On this sabbath morning, here are some quotes from the General Conference talk by Elder Robert D. Hales, Becoming Provident Providers Temporally and Spiritually.
“Today I speak to all whose freedom to choose has been diminished by the effects of ill-advised choices of the past. I speak specifically of choices that have led to excessive debt and addictions to food, drugs, pornography, and other patterns of thought and action that diminish one’s sense of self-worth.”
“We must want more than anything else to change our lives so that we can break the cycle of debt and our uncontrolled wants.”
“Our challenges, including those we create by our own decisions, are part of our test in mortality. Let me assure you that your situation is not beyond the reach of our Savior. Through Him, every struggle can be for our experience and our good (see D&C 122:7). Each temptation we overcome is to strengthen us, not destroy us. The Lord will never allow us to suffer beyond what we can endure (see 1 Corinthians 10:13).”
“Our success is never measured by how strongly we are tempted but by how faithfully we respond.”
“All of us are responsible to provide for ourselves and our families in both temporal and spiritual ways. To provide providently, we must practice the principles of provident living: joyfully living within our means, being content with what we have, avoiding excessive debt, and diligently saving and preparing for rainy-day emergencies. When we live providently, we can provide for ourselves and our families and also follow the Savior’s example to serve and bless others.”
“Living at the subsistence level, we become depressed, our self-worth is affected, and our relationships with family, friends, neighbors, and the Lord are weakened. We do not have the time, energy, or interest to seek spiritual things.”
“I have learned that the three most loving words are ‘I love you,’ and the four most caring words for those we love are ‘We can’t afford it.’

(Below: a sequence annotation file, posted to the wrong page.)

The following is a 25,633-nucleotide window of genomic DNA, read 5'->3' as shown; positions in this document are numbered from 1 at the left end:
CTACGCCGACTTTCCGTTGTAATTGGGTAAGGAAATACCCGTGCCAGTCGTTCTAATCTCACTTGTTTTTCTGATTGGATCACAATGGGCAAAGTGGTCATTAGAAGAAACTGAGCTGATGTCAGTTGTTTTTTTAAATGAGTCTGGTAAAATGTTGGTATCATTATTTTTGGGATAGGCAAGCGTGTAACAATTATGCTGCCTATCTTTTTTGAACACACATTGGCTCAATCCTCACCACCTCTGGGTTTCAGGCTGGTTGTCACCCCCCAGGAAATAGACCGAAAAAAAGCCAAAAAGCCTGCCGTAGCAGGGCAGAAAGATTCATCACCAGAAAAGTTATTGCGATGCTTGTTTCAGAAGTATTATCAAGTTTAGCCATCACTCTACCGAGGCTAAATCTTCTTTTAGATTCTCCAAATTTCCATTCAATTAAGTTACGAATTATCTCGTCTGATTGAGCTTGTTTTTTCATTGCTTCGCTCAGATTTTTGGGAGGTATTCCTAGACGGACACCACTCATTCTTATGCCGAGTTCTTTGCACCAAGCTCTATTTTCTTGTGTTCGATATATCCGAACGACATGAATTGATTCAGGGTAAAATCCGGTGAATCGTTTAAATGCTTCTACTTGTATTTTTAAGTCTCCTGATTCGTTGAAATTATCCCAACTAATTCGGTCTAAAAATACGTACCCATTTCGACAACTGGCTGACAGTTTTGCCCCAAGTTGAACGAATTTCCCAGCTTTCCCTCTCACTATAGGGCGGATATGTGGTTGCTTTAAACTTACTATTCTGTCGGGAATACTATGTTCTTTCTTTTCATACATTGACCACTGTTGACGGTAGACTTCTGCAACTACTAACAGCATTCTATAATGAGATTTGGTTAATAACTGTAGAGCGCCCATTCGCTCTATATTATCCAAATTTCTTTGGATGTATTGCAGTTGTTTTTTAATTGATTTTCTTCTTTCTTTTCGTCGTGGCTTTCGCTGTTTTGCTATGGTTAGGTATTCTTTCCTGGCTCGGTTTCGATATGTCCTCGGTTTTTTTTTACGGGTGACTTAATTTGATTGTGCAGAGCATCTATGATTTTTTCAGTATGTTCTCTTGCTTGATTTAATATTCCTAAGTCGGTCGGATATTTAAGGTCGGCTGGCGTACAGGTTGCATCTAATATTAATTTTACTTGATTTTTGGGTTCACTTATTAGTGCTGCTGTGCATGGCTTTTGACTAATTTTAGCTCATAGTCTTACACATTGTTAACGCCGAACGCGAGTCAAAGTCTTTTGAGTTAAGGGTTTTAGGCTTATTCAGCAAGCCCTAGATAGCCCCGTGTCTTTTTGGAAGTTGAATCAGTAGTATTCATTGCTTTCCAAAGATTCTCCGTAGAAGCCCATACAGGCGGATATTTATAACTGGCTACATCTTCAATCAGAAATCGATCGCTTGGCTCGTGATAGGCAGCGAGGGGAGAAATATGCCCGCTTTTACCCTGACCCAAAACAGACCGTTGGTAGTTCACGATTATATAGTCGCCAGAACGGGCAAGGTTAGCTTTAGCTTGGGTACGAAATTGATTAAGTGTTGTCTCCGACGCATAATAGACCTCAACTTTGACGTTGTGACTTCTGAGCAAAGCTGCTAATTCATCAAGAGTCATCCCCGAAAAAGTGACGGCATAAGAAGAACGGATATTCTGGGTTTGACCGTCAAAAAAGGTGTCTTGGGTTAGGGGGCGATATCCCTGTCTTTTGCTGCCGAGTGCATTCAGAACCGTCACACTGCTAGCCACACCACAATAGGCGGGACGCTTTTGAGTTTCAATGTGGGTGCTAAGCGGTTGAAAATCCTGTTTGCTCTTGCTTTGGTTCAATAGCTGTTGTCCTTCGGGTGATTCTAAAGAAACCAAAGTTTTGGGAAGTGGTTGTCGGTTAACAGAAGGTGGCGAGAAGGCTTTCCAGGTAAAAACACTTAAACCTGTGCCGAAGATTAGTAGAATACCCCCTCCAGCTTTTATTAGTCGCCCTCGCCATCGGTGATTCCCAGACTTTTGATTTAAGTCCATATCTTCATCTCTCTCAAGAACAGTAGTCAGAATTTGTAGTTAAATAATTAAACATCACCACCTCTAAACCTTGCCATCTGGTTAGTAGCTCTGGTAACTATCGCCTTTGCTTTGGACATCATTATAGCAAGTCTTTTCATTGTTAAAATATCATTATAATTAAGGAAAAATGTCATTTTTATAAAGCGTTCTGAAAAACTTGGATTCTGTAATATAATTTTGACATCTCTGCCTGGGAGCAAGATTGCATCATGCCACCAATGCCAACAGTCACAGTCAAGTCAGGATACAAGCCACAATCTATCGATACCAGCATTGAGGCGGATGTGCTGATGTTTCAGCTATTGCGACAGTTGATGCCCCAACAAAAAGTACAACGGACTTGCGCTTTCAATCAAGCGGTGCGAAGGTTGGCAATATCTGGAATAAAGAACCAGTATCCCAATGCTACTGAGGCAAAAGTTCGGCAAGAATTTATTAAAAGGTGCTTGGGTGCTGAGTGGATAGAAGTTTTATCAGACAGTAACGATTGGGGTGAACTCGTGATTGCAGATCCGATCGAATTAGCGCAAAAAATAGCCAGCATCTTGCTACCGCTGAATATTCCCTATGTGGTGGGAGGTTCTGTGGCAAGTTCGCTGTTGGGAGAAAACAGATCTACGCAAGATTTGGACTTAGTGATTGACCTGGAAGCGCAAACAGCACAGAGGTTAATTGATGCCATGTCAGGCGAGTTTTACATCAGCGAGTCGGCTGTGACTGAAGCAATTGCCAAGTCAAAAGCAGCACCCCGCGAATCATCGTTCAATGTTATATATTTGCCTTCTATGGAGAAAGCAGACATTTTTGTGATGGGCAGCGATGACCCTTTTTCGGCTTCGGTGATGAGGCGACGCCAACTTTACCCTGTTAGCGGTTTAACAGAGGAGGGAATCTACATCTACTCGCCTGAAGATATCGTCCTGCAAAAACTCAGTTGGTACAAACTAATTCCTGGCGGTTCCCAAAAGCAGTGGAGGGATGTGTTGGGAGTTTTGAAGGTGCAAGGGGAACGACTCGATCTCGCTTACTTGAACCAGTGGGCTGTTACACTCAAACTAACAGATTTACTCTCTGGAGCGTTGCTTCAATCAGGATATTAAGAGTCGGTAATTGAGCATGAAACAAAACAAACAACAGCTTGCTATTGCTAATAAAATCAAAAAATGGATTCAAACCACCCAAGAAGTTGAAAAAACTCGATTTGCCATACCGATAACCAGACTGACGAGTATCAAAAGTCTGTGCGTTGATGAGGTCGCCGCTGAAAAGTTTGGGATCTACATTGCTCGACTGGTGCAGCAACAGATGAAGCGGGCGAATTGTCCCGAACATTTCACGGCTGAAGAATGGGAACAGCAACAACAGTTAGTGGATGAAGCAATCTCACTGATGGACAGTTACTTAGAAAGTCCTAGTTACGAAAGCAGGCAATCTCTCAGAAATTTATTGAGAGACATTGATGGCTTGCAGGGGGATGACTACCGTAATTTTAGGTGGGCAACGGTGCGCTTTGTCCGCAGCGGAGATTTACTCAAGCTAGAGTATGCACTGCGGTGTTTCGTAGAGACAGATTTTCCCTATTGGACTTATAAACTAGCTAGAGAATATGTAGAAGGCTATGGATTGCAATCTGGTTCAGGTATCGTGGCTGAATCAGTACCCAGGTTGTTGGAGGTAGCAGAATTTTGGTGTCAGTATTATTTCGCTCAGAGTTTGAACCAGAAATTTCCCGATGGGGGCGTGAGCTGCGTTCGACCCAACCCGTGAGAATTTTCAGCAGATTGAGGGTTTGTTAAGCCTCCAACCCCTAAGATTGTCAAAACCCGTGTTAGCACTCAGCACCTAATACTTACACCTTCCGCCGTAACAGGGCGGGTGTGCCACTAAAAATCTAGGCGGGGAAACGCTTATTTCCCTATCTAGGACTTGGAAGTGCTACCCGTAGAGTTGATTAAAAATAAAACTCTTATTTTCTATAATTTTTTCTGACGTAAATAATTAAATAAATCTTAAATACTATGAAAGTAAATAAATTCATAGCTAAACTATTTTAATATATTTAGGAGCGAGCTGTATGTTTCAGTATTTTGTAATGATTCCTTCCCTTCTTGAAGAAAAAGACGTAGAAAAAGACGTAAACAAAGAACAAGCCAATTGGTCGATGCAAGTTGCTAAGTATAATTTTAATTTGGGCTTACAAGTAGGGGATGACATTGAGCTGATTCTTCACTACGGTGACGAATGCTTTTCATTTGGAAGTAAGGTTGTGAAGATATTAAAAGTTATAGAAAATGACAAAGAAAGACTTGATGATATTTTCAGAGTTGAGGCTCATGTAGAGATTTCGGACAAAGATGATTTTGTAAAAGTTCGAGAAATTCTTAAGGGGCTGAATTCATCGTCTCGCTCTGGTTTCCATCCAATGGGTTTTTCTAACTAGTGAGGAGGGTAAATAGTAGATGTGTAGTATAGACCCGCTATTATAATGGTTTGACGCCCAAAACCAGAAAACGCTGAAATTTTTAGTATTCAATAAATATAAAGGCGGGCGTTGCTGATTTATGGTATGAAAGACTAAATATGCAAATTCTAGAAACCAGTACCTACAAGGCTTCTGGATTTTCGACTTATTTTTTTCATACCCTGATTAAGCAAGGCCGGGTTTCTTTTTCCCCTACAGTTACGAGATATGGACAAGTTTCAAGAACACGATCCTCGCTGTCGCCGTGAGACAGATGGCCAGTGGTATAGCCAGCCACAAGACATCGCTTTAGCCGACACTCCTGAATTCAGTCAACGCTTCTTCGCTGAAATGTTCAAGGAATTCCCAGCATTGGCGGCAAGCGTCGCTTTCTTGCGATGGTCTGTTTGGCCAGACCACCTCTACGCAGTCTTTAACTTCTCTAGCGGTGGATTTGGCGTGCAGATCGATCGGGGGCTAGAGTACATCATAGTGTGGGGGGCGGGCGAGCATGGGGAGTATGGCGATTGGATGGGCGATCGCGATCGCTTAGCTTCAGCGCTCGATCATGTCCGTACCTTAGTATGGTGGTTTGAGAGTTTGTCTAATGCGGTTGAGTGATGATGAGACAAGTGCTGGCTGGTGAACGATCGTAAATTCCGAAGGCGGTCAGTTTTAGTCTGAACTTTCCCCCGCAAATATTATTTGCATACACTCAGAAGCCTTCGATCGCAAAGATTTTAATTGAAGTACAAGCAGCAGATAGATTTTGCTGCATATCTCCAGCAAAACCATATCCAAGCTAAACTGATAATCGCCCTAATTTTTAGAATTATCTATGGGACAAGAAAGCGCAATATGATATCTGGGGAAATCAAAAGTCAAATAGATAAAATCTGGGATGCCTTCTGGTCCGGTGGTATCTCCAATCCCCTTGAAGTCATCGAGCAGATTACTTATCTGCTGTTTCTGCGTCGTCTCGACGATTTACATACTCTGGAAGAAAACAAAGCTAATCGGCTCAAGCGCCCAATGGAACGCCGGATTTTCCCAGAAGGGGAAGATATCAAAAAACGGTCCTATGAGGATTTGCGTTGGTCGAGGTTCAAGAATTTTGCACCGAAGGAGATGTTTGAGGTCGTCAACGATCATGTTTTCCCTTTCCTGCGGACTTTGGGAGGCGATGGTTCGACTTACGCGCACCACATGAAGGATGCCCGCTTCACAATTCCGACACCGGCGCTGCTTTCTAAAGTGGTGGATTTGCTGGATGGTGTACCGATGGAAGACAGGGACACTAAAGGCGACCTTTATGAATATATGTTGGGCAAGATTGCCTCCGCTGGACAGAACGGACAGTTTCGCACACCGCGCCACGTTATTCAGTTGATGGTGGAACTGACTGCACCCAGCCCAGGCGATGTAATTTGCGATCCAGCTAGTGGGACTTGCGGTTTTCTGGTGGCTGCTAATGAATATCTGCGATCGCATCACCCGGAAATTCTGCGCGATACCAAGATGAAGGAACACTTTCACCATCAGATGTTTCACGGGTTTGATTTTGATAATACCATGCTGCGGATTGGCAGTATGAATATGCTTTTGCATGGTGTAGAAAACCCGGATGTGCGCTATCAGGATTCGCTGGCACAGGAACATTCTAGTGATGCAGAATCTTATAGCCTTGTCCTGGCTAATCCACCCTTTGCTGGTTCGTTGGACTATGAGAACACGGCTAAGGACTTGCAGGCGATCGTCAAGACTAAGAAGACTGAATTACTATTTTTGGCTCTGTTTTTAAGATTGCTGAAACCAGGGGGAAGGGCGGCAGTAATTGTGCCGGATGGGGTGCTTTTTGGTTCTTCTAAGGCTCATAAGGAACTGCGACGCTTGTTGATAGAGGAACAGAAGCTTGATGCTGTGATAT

“When faced with the choice to buy, consume, or engage in worldly things and activities, we all need to learn to say to one another, ‘We can’t afford it, even though we want it!’ or ‘We can afford it, but we don’t need it—and we really don’t even want it!’ ”
“The foundation of provident living is the law of the tithe. The primary purpose of this law is to help us develop faith in our Heavenly Father and His Son, Jesus Christ. Tithing helps us overcome our desires for the things of this world and willingly make sacrifices for others. Tithing is the great equitable law, for no matter how rich or poor we are, all of us pay the same one-tenth of our increase annually (see D&C 119:4), and all of us receive blessings so great ‘that there shall not be room enough to receive [them]’ (Malachi 3:10).”
“Whenever we want to experience or possess something that will impact us and our resources, we may want to ask ourselves, ‘Is the benefit temporary, or will it have eternal value and significance?’ ”
“In seeking to overcome debt and addictive behaviors, we should remember that addiction is the craving of the natural man, and it can never be satisfied. It is an insatiable appetite. When we are addicted, we seek those worldly possessions or physical pleasures that seem to entice us. But as children of God, our deepest hunger and what we should be seeking is what the Lord alone can provide—His love, His sense of worth, His security, His confidence, His hope in the future, and assurance of His love, which brings us eternal joy.”
“Only through our Lord’s Atonement can we obtain a mighty change of heart (see Mosiah 5:2; Alma 5:14) and experience a mighty change in our addictive behavior.”
“I invite you to come unto Him and hear His words: ‘Wherefore, do not spend money for that which is of no worth, nor your labor for that which cannot satisfy. Hearken diligently unto me, and remember the words which I have spoken; and come unto the Holy One of Israel, and feast upon that which perisheth not, neither can be corrupted’ (2 Nephi 9:51).”
Don’t forget to thanks God for this beautiful day!